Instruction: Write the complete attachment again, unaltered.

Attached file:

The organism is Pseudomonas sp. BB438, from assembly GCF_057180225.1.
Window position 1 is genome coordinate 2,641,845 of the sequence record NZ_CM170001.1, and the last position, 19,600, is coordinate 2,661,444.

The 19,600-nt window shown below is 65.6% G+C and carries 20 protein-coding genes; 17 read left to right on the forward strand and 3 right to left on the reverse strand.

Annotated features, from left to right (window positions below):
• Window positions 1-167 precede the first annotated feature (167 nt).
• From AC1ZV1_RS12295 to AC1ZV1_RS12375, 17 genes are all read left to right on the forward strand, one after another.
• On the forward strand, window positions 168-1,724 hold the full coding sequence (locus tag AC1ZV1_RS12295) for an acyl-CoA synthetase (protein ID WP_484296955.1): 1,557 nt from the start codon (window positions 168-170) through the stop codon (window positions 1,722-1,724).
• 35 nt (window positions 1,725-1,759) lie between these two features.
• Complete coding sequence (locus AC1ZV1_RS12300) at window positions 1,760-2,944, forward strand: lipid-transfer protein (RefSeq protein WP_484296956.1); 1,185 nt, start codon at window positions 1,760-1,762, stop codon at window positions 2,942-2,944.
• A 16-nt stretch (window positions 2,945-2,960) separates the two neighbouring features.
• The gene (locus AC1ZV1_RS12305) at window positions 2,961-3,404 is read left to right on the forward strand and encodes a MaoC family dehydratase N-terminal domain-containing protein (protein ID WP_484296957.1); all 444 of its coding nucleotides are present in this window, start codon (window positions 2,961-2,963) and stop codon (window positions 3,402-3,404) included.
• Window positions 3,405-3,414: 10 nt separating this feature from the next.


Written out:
The organism is Pseudomonas sp. BB438, from assembly GCF_057180225.1.
Window position 1 is genome coordinate 2,641,845 of the sequence record NZ_CM170001.1, and the last position, 19,600, is coordinate 2,661,444.

The 19,600-nt window shown below is 65.6% G+C and carries 20 protein-coding genes; 17 read left to right on the forward strand and 3 right to left on the reverse strand.

Annotated features, from left to right (window positions below):
• Window positions 1-167 precede the first annotated feature (167 nt).
• From AC1ZV1_RS12295 to AC1ZV1_RS12375, 17 genes are all read left to right on the forward strand, one after another.
• On the forward strand, window positions 168-1,724 hold the full coding sequence (locus tag AC1ZV1_RS12295) for an acyl-CoA synthetase (protein ID WP_484296955.1): 1,557 nt from the start codon (window positions 168-170) through the stop codon (window positions 1,722-1,724).
• 35 nt (window positions 1,725-1,759) lie between these two features.
• Complete coding sequence (locus AC1ZV1_RS12300) at window positions 1,760-2,944, forward strand: lipid-transfer protein (RefSeq protein WP_484296956.1); 1,185 nt, start codon at window positions 1,760-1,762, stop codon at window positions 2,942-2,944.
• A 16-nt stretch (window positions 2,945-2,960) separates the two neighbouring features.
• The gene (locus AC1ZV1_RS12305) at window positions 2,961-3,404 is read left to right on the forward strand and encodes a MaoC family dehydratase N-terminal domain-containing protein (protein ID WP_484296957.1); all 444 of its coding nucleotides are present in this window, start codon (window positions 2,961-2,963) and stop codon (window positions 3,402-3,404) included.
• Window positions 3,405-3,414: 10 nt separating this feature from the next.